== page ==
If my hon. Friend the Member for Belfast, South (Rev. Martin Smyth) is able to catch your eye, Mr. Lord, he will detail the consequences of my analysis in the context of Scotland and Wales. It is obvious that representation in Northern Ireland is far higher per head of population than it is in Scotland or Wales. Given that Scotland has a full-blown legislative majority rule system, if it can handle that system with a relatively small number of Members, there is no good reason--the same goes for Wales--for having 108 Members in Northern Ireland.

I have grave concerns about having 90 Members. For an efficient and sensible assembly in Northern Ireland, 90 Members is far too many.

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Amendments Nos. 24 and 25 would reduce representation from 108 to 54. To achieve a fairer spread across the community, the amendments would tie each two adjoining parliamentary constituencies together, thereby creating nine electoral areas with six Members per area, giving a total of 54. I would be happy with only five per area, but others have said that there should be six. That would be closer to the number of Members who sat in the old Stormont parliamentary system. I think that 52 Members were elected to Stormont. They were able to operate in a perfectly satisfactory fashion, given the powers that they had, which were much more extensive than those that the new assembly will ever have.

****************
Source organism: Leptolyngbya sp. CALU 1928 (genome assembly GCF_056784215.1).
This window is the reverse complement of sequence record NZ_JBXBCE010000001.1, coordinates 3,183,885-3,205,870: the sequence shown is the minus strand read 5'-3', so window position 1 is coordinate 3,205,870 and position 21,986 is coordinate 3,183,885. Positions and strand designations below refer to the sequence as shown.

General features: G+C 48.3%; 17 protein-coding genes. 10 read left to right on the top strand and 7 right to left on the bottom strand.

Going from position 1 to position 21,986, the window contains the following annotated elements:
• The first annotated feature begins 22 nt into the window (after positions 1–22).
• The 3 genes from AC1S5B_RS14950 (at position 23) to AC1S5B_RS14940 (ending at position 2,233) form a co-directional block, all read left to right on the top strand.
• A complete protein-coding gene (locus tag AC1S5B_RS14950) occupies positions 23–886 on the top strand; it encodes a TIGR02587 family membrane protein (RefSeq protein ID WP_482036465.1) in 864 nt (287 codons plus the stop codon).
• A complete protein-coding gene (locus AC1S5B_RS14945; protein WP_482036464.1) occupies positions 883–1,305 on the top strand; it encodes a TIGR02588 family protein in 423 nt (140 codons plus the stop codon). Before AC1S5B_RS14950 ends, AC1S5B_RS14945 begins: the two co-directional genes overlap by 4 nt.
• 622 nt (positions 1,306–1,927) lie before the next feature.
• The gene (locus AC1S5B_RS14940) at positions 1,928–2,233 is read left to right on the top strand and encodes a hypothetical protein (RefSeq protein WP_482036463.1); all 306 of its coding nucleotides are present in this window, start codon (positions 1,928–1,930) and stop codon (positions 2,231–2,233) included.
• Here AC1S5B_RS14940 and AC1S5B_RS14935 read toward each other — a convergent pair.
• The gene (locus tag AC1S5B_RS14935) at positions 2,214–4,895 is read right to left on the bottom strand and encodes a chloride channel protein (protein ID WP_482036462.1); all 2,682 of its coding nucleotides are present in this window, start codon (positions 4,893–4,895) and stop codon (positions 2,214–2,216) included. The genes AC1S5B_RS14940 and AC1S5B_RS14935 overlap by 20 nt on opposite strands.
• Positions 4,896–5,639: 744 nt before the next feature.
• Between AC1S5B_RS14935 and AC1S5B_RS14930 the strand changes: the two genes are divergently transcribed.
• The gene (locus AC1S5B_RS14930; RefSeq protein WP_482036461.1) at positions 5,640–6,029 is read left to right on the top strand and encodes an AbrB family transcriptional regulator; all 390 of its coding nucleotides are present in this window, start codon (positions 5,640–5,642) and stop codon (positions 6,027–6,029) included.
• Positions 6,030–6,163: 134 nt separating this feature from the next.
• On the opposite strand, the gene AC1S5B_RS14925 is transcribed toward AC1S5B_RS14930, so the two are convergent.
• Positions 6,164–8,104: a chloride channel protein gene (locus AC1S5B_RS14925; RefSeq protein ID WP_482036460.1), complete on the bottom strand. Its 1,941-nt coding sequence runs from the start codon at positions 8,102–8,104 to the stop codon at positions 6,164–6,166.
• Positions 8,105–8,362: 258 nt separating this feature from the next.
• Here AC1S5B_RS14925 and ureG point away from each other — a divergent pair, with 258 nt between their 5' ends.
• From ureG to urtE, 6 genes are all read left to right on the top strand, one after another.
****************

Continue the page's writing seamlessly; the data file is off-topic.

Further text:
No one has told us what sort of salaries and allowances will be paid to the proposed 108 Members. I see no good reason for expending moneys on 108 when we could have half that number being paid more than would be paid to 108, with better back-up and secretarial allowances so that they could operate properly within the Northern Ireland context.

I have set out the reasoning behind the two sets of amendments. If the Minister says that the Government will be happy with 90 Members, I shall be reasonably content. If the Minister says that 54 would be a much better number, I shall be very happy. I think that 54 Members would be reasonable representation. Wales, with a much larger electorate, has 60 Members. Scotland, with a vastly larger electorate, has 129. Why should Northern Ireland have so many Members? There is no good reason for it.